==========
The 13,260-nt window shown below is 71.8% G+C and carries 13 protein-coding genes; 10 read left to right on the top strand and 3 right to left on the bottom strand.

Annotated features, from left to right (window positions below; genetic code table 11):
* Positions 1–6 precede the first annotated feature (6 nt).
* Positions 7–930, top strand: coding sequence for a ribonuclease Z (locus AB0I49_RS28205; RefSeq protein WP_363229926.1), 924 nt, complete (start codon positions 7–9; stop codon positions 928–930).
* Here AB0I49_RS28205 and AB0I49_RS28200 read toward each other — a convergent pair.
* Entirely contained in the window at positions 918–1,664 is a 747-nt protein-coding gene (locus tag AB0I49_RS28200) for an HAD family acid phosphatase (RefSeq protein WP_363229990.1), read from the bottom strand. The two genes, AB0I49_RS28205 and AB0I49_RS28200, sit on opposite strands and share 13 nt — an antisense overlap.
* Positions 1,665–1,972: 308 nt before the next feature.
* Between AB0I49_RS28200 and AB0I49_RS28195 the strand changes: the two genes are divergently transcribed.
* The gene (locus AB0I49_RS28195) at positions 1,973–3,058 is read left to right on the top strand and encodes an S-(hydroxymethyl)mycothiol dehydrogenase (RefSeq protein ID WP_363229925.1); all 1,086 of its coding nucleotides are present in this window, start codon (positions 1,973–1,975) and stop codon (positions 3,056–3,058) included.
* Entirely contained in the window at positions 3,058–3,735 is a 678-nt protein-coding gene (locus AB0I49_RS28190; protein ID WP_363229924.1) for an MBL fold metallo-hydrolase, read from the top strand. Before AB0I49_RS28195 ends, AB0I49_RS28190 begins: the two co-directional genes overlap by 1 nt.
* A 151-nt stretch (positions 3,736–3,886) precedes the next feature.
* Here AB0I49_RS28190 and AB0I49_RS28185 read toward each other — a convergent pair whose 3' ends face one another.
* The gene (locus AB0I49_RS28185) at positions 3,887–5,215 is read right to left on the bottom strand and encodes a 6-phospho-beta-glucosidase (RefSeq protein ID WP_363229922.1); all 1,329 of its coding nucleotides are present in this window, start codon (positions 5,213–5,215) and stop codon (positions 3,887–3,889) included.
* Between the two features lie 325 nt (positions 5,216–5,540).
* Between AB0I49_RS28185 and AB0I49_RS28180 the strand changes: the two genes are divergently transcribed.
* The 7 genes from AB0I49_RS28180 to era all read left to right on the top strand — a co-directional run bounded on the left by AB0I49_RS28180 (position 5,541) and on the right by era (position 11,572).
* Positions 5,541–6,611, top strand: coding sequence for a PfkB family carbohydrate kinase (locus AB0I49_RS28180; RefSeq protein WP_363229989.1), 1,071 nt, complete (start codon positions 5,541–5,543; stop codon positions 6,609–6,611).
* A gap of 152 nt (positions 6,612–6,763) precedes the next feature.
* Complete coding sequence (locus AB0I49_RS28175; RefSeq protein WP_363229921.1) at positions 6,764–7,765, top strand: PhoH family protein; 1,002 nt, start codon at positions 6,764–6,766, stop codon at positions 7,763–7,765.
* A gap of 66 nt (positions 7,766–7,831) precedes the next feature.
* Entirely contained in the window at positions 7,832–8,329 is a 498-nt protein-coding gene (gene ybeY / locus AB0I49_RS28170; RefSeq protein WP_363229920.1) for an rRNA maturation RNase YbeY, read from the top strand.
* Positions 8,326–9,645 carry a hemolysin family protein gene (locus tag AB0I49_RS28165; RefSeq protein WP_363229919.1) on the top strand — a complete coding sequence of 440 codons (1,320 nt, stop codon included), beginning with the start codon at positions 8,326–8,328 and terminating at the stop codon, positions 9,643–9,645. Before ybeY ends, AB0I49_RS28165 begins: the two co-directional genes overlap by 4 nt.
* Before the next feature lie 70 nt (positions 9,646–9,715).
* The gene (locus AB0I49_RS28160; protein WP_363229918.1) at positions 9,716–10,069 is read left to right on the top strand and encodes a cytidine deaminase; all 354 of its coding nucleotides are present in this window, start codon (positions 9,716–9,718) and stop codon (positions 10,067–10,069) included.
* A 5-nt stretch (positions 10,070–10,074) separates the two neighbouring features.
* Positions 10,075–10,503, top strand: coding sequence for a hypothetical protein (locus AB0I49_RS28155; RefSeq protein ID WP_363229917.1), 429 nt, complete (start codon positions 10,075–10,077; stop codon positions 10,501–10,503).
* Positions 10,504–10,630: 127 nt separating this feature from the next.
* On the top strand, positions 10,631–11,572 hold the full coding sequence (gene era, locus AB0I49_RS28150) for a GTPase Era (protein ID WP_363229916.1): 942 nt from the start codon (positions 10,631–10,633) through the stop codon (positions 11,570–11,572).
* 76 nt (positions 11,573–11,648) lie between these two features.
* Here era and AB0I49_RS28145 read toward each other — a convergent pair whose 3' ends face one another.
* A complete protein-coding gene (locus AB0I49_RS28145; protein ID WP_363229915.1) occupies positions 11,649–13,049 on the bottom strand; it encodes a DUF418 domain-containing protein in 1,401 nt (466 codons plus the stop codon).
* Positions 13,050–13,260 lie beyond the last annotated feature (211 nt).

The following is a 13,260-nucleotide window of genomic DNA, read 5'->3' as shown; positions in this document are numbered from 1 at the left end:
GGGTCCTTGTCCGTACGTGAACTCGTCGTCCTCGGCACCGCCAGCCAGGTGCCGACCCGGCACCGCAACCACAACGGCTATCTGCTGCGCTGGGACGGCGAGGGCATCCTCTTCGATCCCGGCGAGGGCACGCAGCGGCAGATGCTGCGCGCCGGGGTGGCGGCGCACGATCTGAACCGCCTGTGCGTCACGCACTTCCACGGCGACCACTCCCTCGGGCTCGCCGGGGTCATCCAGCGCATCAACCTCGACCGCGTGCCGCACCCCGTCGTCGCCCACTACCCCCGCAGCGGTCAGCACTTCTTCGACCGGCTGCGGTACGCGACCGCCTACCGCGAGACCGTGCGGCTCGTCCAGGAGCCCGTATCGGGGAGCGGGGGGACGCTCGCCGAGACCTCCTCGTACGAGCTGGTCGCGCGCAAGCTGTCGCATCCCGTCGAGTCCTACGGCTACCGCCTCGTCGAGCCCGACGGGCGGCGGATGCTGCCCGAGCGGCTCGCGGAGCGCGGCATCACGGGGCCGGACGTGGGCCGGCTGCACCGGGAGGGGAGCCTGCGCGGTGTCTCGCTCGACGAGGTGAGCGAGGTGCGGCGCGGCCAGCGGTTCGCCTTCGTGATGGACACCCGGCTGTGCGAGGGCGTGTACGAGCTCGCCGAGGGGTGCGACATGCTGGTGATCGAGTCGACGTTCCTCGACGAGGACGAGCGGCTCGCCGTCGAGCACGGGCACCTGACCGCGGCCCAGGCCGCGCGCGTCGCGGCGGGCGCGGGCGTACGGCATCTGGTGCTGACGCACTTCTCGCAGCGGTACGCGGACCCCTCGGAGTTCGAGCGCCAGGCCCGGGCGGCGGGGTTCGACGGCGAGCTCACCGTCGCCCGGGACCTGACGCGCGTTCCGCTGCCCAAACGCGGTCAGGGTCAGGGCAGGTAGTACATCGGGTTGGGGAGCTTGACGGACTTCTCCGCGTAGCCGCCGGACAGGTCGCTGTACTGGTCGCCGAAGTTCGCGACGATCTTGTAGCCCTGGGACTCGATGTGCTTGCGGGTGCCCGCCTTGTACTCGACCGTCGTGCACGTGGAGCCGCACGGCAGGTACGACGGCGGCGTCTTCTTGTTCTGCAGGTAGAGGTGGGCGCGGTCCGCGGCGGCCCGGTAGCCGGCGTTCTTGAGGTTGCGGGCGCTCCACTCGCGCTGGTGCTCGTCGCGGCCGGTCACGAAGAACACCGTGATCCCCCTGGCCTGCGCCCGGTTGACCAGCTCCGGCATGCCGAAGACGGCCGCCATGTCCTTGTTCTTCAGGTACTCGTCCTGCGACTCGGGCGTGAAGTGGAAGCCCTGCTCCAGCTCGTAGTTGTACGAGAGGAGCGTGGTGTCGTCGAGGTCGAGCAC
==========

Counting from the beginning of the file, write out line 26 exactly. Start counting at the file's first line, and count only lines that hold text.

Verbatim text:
* Positions 10,075–10,503, top strand: coding sequence for a hypothetical protein (locus AB0I49_RS28155; RefSeq protein ID WP_363229917.1), 429 nt, complete (start codon positions 10,075–10,077; stop codon positions 10,501–10,503).